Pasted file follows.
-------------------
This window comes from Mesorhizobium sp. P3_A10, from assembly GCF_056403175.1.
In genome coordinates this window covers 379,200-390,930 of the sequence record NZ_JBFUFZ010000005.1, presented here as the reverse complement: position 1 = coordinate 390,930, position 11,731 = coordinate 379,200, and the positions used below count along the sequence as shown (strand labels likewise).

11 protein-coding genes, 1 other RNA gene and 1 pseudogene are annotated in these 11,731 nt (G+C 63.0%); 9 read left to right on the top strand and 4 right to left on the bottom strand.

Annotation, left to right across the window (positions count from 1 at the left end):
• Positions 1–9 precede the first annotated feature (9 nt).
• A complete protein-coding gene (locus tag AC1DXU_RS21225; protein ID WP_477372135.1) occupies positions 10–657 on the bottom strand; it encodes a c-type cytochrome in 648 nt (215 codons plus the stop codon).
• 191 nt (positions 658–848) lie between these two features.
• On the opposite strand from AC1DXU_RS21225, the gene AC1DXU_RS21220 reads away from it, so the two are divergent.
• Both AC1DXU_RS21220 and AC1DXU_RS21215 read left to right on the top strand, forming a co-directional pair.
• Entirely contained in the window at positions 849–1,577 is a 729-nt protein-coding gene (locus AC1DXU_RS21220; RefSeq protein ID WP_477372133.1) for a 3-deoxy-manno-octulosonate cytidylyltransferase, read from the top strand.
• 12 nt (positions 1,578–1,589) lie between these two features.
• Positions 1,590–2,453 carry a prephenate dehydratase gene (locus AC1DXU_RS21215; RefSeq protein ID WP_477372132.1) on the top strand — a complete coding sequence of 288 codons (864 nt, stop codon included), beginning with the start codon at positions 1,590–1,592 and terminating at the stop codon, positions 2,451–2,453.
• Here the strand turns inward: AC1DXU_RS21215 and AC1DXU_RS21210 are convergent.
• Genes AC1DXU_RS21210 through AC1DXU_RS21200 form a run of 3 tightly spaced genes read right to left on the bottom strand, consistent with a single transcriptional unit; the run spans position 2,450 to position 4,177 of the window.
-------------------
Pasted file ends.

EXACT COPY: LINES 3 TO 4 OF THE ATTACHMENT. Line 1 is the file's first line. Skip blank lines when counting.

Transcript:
11 protein-coding genes, 1 other RNA gene and 1 pseudogene are annotated in these 11,731 nt (G+C 63.0%); 9 read left to right on the top strand and 4 right to left on the bottom strand.

Annotation, left to right across the window (positions count from 1 at the left end):